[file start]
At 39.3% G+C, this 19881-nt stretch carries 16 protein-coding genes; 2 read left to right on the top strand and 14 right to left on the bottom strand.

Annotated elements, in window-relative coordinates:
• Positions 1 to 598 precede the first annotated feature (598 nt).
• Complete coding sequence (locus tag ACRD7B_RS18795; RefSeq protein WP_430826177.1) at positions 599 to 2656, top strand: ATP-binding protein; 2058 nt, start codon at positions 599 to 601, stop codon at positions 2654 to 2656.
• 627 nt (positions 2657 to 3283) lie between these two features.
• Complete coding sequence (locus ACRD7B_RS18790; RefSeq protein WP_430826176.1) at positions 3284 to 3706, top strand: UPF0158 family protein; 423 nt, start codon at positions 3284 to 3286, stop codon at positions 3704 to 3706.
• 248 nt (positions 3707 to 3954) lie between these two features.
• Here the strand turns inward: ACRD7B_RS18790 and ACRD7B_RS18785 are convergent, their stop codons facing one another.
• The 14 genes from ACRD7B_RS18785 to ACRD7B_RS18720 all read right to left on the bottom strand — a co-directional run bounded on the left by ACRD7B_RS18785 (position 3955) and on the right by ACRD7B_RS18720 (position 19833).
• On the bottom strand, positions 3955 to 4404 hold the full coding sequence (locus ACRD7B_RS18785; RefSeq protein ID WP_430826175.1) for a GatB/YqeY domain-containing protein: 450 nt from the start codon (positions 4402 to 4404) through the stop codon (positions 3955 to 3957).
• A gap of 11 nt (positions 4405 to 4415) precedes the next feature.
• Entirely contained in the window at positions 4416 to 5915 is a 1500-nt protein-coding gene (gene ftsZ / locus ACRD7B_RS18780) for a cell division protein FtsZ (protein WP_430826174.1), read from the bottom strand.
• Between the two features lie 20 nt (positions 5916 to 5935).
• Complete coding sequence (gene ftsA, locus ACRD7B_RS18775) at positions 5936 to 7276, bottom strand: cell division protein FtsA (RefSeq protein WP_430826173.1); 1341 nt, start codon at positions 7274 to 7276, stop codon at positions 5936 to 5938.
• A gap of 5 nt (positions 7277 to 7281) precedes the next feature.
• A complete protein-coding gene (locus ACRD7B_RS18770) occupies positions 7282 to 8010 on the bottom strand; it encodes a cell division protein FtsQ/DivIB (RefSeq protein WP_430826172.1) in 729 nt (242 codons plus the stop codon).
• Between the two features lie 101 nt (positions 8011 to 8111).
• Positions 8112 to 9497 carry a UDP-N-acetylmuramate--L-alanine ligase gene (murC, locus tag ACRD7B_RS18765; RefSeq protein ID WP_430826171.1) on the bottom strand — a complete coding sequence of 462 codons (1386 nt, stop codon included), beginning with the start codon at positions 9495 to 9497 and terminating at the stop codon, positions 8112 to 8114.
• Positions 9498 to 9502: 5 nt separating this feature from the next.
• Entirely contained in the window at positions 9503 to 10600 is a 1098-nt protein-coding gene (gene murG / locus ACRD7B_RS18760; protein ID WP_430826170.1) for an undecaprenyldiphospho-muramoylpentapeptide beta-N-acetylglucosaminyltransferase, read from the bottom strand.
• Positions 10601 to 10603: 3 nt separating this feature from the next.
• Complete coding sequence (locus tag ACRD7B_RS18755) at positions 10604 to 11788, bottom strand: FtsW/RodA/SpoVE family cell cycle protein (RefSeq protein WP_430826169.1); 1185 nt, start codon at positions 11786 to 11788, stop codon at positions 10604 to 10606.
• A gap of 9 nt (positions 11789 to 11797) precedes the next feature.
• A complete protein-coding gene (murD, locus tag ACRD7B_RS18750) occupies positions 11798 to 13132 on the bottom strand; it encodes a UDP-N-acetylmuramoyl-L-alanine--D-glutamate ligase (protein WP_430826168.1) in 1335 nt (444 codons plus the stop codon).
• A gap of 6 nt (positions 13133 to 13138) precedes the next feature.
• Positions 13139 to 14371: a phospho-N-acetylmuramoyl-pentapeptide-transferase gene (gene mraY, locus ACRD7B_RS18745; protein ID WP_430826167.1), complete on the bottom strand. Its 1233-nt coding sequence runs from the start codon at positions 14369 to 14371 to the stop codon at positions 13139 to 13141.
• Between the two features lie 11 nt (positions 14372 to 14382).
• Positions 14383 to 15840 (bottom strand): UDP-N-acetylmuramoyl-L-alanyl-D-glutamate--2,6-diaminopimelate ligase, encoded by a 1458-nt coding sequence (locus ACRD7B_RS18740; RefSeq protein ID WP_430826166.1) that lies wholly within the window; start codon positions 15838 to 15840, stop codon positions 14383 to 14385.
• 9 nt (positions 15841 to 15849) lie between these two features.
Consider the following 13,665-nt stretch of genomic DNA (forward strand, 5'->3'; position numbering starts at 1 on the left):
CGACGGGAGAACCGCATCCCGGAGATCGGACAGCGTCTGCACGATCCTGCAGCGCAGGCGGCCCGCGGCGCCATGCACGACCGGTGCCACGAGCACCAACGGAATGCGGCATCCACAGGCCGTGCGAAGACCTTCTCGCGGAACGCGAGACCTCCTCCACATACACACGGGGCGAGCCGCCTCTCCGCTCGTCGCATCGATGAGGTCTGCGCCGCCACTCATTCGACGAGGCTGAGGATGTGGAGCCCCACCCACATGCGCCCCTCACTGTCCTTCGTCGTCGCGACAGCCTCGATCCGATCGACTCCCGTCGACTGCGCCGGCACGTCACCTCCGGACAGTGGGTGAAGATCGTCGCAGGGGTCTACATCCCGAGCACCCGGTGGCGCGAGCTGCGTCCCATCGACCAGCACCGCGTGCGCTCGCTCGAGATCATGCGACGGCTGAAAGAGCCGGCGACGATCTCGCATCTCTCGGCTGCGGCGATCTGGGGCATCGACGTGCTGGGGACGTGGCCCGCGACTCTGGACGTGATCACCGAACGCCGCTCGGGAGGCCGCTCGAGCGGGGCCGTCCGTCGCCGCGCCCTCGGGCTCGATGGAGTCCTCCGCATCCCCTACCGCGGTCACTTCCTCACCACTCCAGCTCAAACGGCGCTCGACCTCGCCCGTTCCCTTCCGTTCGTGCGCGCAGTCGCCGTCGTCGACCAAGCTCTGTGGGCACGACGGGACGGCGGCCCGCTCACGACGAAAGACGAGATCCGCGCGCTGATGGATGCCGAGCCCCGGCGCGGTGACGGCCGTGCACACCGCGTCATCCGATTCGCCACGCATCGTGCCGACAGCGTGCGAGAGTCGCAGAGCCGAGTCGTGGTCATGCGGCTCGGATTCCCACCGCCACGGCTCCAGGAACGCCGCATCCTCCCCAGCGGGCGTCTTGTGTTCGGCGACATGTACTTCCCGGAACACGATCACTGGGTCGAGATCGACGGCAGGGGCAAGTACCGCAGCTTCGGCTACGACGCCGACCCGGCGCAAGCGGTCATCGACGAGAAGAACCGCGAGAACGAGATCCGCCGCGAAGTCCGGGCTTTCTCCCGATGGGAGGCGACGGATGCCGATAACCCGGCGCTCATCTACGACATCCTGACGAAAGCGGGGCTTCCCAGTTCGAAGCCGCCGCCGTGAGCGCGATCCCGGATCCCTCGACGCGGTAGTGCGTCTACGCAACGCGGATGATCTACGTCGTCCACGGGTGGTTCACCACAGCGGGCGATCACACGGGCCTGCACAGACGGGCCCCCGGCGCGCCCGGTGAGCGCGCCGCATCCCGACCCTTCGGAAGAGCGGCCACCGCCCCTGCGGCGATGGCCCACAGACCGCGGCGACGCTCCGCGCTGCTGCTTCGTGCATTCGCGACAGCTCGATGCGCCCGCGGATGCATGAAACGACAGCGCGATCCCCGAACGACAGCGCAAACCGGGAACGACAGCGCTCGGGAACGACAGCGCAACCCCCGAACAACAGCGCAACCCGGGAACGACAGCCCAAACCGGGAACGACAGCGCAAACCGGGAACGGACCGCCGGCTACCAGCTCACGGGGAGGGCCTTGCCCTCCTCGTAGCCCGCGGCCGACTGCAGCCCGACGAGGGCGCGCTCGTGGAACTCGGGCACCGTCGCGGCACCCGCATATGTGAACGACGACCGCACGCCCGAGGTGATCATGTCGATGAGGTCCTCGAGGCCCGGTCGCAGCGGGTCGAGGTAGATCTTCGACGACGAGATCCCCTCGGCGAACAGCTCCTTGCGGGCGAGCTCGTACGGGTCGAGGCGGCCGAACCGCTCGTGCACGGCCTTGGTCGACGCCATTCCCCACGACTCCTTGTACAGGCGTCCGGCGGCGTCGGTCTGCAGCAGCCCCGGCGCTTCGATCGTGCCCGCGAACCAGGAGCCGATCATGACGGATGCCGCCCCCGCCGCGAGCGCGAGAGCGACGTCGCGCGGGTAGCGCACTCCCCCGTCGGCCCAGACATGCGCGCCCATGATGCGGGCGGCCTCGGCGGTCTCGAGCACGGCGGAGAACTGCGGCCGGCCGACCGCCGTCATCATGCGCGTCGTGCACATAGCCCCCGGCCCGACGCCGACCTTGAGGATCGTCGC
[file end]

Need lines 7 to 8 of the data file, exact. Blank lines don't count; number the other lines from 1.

• 248 nt (positions 3707 to 3954) lie between these two features.
• Here the strand turns inward: ACRD7B_RS18790 and ACRD7B_RS18785 are convergent, their stop codons facing one another.